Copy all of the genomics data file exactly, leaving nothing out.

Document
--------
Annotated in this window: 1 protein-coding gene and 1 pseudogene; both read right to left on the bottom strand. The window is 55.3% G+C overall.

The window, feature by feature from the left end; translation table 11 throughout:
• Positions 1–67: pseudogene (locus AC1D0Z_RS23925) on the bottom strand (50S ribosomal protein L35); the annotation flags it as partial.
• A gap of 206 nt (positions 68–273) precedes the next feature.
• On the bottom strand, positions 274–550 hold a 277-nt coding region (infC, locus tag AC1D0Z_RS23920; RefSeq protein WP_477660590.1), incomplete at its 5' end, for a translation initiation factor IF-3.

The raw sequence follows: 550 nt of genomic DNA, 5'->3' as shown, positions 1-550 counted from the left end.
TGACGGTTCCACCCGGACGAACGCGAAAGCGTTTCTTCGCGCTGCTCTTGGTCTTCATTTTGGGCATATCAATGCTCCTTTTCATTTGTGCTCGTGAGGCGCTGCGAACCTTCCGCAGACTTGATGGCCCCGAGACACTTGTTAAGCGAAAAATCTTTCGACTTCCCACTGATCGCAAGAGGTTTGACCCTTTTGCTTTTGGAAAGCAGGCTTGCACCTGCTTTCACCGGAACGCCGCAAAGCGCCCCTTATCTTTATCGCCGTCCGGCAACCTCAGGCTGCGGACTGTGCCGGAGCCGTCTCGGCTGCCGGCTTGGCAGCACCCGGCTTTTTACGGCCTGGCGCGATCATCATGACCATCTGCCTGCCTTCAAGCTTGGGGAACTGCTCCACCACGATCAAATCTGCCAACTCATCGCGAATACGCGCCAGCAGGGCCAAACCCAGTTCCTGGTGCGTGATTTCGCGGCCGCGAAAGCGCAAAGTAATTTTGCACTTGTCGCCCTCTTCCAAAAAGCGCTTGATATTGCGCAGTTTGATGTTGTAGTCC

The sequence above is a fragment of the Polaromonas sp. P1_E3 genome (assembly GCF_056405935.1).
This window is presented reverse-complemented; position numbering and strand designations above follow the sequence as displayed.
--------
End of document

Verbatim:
Annotated in this window: 1 protein-coding gene and 1 pseudogene; both read right to left on the bottom strand. The window is 55.3% G+C overall.

The window, feature by feature from the left end; translation table 11 throughout:
• Positions 1–67: pseudogene (locus AC1D0Z_RS23925) on the bottom strand (50S ribosomal protein L35); the annotation flags it as partial.
• A gap of 206 nt (positions 68–273) precedes the next feature.
• On the bottom strand, positions 274–550 hold a 277-nt coding region (infC, locus tag AC1D0Z_RS23920; RefSeq protein WP_477660590.1), incomplete at its 5' end, for a translation initiation factor IF-3.

The raw sequence follows: 550 nt of genomic DNA, 5'->3' as shown, positions 1-550 counted from the left end.
TGACGGTTCCACCCGGACGAACGCGAAAGCGTTTCTTCGCGCTGCTCTTGGTCTTCATTTTGGGCATATCAATGCTCCTTTTCATTTGTGCTCGTGAGGCGCTGCGAACCTTCCGCAGACTTGATGGCCCCGAGACACTTGTTAAGCGAAAAATCTTTCGACTTCCCACTGATCGCAAGAGGTTTGACCCTTTTGCTTTTGGAAAGCAGGCTTGCACCTGCTTTCACCGGAACGCCGCAAAGCGCCCCTTATCTTTATCGCCGTCCGGCAACCTCAGGCTGCGGACTGTGCCGGAGCCGTCTCGGCTGCCGGCTTGGCAGCACCCGGCTTTTTACGGCCTGGCGCGATCATCATGACCATCTGCCTGCCTTCAAGCTTGGGGAACTGCTCCACCACGATCAAATCTGCCAACTCATCGCGAATACGCGCCAGCAGGGCCAAACCCAGTTCCTGGTGCGTGATTTCGCGGCCGCGAAAGCGCAAAGTAATTTTGCACTTGTCGCCCTCTTCCAAAAAGCGCTTGATATTGCGCAGTTTGATGTTGTAGTCC

The sequence above is a fragment of the Polaromonas sp. P1_E3 genome (assembly GCF_056405935.1).
This window is presented reverse-complemented; position numbering and strand designations above follow the sequence as displayed.